Majority of Dorset school patrols 'set to be saved'

School crossing patrol
Image caption The council had said it has no legal obligation to fund the crossings

The majority of crossing patrols for schools in Dorset look set to be saved from the axe.

Dorset County Council proposed cutting the £200,000 a year in salaries it currently pays for the service as it looks to save £31.1m in 2011/12.

It would have meant schools paying for the service or inviting volunteers.

But in a report to be considered by councillors next Wednesday, it is recommended that 50 out of the 63 patrols should be saved.

The report said these crossings met "nationally agreed criteria" and should be maintained.

That would see patrols kept where there are no, or few, other safety measures such as pelican crossings or pedestrian lights.

'Unreasonable proposal'

Protests were held when the Conservative-led council, which said it has no legal obligation to fund the patrols, first announced the plan in December last year.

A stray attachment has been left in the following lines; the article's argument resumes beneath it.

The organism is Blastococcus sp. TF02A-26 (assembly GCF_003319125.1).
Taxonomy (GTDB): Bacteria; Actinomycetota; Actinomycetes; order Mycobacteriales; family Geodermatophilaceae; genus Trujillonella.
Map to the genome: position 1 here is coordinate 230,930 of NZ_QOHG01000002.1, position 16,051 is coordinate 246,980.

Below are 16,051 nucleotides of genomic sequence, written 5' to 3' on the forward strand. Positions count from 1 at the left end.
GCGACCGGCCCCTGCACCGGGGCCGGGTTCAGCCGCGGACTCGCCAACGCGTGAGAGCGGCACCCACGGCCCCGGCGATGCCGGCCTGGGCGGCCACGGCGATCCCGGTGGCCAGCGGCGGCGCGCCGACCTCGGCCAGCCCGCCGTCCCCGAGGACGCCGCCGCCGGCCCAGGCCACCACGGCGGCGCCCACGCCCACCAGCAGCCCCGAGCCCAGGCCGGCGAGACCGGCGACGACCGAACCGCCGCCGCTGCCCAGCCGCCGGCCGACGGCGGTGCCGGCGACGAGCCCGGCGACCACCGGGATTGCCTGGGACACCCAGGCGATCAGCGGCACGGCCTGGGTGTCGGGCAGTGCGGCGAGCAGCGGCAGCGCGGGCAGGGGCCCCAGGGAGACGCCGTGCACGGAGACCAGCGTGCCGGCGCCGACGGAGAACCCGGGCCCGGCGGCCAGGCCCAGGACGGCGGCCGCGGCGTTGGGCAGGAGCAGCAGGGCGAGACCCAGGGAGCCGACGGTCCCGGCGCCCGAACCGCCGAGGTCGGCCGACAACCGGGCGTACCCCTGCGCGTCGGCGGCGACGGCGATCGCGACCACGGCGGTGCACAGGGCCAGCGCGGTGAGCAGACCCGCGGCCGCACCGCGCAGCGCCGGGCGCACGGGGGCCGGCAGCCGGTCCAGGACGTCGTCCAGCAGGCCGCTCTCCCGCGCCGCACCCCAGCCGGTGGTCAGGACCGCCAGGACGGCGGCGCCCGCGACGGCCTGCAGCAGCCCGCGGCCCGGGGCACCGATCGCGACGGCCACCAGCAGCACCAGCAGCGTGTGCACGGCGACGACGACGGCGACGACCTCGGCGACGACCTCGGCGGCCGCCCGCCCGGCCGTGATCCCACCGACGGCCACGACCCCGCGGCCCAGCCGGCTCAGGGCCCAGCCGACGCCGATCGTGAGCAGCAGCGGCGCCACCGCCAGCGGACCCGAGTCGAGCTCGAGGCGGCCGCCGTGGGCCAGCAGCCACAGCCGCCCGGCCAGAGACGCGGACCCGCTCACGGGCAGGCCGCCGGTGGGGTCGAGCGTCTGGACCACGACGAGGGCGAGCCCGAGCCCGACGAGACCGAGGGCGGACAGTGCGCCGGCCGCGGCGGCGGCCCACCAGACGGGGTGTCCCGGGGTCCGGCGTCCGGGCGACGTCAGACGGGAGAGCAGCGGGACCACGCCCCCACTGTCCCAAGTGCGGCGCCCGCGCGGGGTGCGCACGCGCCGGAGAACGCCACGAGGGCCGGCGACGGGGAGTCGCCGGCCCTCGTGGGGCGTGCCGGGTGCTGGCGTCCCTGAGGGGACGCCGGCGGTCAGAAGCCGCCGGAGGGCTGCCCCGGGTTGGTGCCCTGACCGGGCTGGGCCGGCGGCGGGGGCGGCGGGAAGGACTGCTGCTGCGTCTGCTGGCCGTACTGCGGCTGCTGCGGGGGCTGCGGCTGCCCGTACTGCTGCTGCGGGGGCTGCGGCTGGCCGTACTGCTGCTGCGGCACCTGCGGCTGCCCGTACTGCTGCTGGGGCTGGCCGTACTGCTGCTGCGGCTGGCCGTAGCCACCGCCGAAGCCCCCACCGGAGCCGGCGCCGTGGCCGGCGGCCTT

Helen Toft, from Weymouth, is a parent and has campaigned to keep the lollipop patrols.

She said: "I was very pleased when I read the report, but I'm not counting my chickens until next week.

"It's been a very long fight. When it was announced I thought it would just take a few articles in the local paper and a bit of letter writing - it was such an unreasonable proposal.

"I hope this will benefit lollipop people across the country.

"If the local authority, to make cuts, are making a decision that endangers children, then surely the government should have a little more power to nudge them in the right direction.

"I'm hoping that a Parliamentary debate will help the service in the long term."

The council cabinet is due to make a decision next Wednesday.

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